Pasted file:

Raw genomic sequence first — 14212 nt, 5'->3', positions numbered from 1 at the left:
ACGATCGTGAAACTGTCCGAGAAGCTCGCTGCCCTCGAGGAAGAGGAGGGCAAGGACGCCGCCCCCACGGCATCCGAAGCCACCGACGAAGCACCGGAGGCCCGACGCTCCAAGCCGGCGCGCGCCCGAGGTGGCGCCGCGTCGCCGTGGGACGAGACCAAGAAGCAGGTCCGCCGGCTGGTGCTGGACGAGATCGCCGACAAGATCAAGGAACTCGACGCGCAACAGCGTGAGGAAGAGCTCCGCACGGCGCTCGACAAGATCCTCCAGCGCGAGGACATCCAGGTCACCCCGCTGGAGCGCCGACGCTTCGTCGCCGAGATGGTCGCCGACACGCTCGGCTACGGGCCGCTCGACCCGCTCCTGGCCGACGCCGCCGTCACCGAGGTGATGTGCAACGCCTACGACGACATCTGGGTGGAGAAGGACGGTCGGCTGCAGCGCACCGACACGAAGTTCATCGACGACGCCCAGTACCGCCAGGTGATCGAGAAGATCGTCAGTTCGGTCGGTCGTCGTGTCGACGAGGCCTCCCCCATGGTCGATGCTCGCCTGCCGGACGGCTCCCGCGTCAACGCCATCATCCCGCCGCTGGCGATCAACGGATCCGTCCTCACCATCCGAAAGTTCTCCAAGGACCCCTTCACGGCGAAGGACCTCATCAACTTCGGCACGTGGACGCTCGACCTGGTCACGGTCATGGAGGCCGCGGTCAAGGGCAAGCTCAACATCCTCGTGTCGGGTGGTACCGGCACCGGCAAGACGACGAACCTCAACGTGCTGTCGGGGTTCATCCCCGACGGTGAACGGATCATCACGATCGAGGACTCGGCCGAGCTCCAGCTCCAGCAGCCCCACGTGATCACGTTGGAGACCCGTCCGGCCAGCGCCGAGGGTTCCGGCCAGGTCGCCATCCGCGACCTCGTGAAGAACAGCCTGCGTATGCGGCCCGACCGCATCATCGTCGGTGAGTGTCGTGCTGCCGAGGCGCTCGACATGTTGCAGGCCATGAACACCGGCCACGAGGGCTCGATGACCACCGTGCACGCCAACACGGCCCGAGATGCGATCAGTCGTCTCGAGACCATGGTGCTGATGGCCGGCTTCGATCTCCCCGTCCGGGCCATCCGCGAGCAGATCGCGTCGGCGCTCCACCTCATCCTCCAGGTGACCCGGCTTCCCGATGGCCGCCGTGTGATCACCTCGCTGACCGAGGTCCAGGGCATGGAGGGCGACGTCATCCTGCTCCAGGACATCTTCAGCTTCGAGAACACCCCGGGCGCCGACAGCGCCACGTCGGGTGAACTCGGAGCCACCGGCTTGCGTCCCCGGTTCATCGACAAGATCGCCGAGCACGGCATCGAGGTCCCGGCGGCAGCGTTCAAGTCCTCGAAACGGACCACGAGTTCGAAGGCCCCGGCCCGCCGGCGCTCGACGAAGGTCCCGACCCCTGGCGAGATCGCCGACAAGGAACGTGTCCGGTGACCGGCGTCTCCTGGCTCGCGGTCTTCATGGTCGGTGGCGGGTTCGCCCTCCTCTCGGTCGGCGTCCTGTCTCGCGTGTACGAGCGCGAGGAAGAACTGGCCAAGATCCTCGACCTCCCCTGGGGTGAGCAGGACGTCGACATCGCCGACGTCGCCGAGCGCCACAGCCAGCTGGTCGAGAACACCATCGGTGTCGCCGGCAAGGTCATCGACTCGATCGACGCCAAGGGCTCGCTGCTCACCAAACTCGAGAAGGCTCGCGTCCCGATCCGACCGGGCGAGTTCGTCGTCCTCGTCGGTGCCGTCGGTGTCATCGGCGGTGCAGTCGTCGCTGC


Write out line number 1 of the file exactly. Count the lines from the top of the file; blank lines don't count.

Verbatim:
Raw genomic sequence first — 14212 nt, 5'->3', positions numbered from 1 at the left: